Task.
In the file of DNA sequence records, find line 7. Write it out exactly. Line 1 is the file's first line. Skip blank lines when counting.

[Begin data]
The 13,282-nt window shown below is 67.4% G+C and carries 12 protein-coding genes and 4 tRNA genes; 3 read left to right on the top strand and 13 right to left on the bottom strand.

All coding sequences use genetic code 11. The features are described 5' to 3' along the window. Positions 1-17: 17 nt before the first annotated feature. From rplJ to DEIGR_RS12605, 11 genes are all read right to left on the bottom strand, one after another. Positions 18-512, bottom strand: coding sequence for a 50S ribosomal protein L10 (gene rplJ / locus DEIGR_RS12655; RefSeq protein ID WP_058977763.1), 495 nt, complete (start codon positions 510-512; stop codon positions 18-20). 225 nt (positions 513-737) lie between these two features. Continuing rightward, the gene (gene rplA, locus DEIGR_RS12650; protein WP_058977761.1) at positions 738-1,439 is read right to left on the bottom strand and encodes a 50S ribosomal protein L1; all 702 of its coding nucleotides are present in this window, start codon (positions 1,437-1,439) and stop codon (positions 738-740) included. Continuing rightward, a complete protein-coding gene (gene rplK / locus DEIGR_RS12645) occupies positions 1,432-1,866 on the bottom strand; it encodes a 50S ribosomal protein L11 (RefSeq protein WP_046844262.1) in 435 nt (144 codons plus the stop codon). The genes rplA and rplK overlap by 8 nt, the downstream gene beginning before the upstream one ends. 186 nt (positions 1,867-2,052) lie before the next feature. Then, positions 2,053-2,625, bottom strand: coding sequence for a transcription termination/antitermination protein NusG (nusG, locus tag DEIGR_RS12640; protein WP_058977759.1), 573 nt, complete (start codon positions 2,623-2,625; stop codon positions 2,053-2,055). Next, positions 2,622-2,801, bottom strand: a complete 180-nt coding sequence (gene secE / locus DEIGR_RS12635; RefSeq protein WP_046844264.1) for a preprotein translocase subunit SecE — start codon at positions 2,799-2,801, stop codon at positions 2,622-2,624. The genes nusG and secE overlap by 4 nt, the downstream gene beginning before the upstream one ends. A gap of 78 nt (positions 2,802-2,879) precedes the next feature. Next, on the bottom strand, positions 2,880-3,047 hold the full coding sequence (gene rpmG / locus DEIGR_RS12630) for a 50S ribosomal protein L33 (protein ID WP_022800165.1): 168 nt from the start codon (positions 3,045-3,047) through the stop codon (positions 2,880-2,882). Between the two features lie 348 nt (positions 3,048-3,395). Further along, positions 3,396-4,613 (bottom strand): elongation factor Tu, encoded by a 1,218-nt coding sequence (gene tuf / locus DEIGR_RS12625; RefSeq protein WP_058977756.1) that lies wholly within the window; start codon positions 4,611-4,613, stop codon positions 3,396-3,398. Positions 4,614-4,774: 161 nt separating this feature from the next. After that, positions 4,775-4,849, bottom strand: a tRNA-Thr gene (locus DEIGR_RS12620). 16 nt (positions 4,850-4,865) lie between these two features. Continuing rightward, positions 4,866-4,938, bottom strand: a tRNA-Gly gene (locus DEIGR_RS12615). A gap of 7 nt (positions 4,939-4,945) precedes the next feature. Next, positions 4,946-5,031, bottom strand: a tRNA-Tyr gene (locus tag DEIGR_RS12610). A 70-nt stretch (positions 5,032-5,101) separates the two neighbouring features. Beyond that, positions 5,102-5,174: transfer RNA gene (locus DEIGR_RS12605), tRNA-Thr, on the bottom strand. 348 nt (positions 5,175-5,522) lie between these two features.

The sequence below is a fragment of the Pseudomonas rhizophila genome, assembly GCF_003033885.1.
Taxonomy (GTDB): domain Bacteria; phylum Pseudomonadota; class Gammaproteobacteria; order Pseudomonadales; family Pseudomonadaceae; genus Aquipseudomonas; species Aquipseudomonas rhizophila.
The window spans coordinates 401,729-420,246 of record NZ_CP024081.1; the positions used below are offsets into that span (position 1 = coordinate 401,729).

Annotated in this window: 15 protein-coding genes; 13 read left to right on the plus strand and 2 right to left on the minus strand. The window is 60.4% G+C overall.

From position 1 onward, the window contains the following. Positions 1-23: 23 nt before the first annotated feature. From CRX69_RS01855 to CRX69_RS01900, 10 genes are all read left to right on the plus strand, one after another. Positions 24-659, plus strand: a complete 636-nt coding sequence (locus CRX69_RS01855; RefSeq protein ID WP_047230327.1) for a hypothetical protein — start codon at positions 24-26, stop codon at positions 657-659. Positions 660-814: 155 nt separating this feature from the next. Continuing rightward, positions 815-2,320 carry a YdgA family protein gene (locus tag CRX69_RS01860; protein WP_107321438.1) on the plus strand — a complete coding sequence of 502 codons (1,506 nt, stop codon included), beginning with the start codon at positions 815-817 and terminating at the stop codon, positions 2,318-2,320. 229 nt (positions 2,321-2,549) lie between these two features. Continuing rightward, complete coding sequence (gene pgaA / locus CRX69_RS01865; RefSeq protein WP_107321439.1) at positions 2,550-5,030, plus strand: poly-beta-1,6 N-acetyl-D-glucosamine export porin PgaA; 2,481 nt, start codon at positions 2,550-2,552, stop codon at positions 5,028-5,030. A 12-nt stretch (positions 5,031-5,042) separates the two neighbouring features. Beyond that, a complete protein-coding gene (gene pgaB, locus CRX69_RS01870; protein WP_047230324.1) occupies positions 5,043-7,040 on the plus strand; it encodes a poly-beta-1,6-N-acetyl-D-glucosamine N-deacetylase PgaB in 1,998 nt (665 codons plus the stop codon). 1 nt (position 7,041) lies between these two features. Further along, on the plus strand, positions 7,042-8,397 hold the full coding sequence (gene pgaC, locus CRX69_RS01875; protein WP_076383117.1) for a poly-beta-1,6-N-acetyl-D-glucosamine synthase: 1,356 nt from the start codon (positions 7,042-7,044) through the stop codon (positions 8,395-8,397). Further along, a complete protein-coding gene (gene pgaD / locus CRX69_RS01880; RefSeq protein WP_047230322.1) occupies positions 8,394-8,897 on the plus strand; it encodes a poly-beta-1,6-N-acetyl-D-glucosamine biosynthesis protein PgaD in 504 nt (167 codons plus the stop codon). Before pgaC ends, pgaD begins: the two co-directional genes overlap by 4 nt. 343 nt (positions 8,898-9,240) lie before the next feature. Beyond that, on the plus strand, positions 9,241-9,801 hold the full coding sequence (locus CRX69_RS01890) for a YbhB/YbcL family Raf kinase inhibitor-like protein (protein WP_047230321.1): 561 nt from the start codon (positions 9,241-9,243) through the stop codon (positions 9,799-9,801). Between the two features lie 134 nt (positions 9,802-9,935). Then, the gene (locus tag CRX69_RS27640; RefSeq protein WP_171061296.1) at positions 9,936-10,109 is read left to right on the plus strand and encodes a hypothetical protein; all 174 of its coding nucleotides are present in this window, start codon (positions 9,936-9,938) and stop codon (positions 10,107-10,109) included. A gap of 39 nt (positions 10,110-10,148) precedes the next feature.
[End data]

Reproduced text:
From position 1 onward, the window contains the following. Positions 1-23: 23 nt before the first annotated feature. From CRX69_RS01855 to CRX69_RS01900, 10 genes are all read left to right on the plus strand, one after another. Positions 24-659, plus strand: a complete 636-nt coding sequence (locus CRX69_RS01855; RefSeq protein ID WP_047230327.1) for a hypothetical protein — start codon at positions 24-26, stop codon at positions 657-659. Positions 660-814: 155 nt separating this feature from the next. Continuing rightward, positions 815-2,320 carry a YdgA family protein gene (locus tag CRX69_RS01860; protein WP_107321438.1) on the plus strand — a complete coding sequence of 502 codons (1,506 nt, stop codon included), beginning with the start codon at positions 815-817 and terminating at the stop codon, positions 2,318-2,320. 229 nt (positions 2,321-2,549) lie between these two features. Continuing rightward, complete coding sequence (gene pgaA / locus CRX69_RS01865; RefSeq protein WP_107321439.1) at positions 2,550-5,030, plus strand: poly-beta-1,6 N-acetyl-D-glucosamine export porin PgaA; 2,481 nt, start codon at positions 2,550-2,552, stop codon at positions 5,028-5,030. A 12-nt stretch (positions 5,031-5,042) separates the two neighbouring features. Beyond that, a complete protein-coding gene (gene pgaB, locus CRX69_RS01870; protein WP_047230324.1) occupies positions 5,043-7,040 on the plus strand; it encodes a poly-beta-1,6-N-acetyl-D-glucosamine N-deacetylase PgaB in 1,998 nt (665 codons plus the stop codon). 1 nt (position 7,041) lies between these two features. Further along, on the plus strand, positions 7,042-8,397 hold the full coding sequence (gene pgaC, locus CRX69_RS01875; protein WP_076383117.1) for a poly-beta-1,6-N-acetyl-D-glucosamine synthase: 1,356 nt from the start codon (positions 7,042-7,044) through the stop codon (positions 8,395-8,397). Further along, a complete protein-coding gene (gene pgaD / locus CRX69_RS01880; RefSeq protein WP_047230322.1) occupies positions 8,394-8,897 on the plus strand; it encodes a poly-beta-1,6-N-acetyl-D-glucosamine biosynthesis protein PgaD in 504 nt (167 codons plus the stop codon). Before pgaC ends, pgaD begins: the two co-directional genes overlap by 4 nt. 343 nt (positions 8,898-9,240) lie before the next feature. Beyond that, on the plus strand, positions 9,241-9,801 hold the full coding sequence (locus CRX69_RS01890) for a YbhB/YbcL family Raf kinase inhibitor-like protein (protein WP_047230321.1): 561 nt from the start codon (positions 9,241-9,243) through the stop codon (positions 9,799-9,801). Between the two features lie 134 nt (positions 9,802-9,935). Then, the gene (locus tag CRX69_RS27640; RefSeq protein WP_171061296.1) at positions 9,936-10,109 is read left to right on the plus strand and encodes a hypothetical protein; all 174 of its coding nucleotides are present in this window, start codon (positions 9,936-9,938) and stop codon (positions 10,107-10,109) included. A gap of 39 nt (positions 10,110-10,148) precedes the next feature.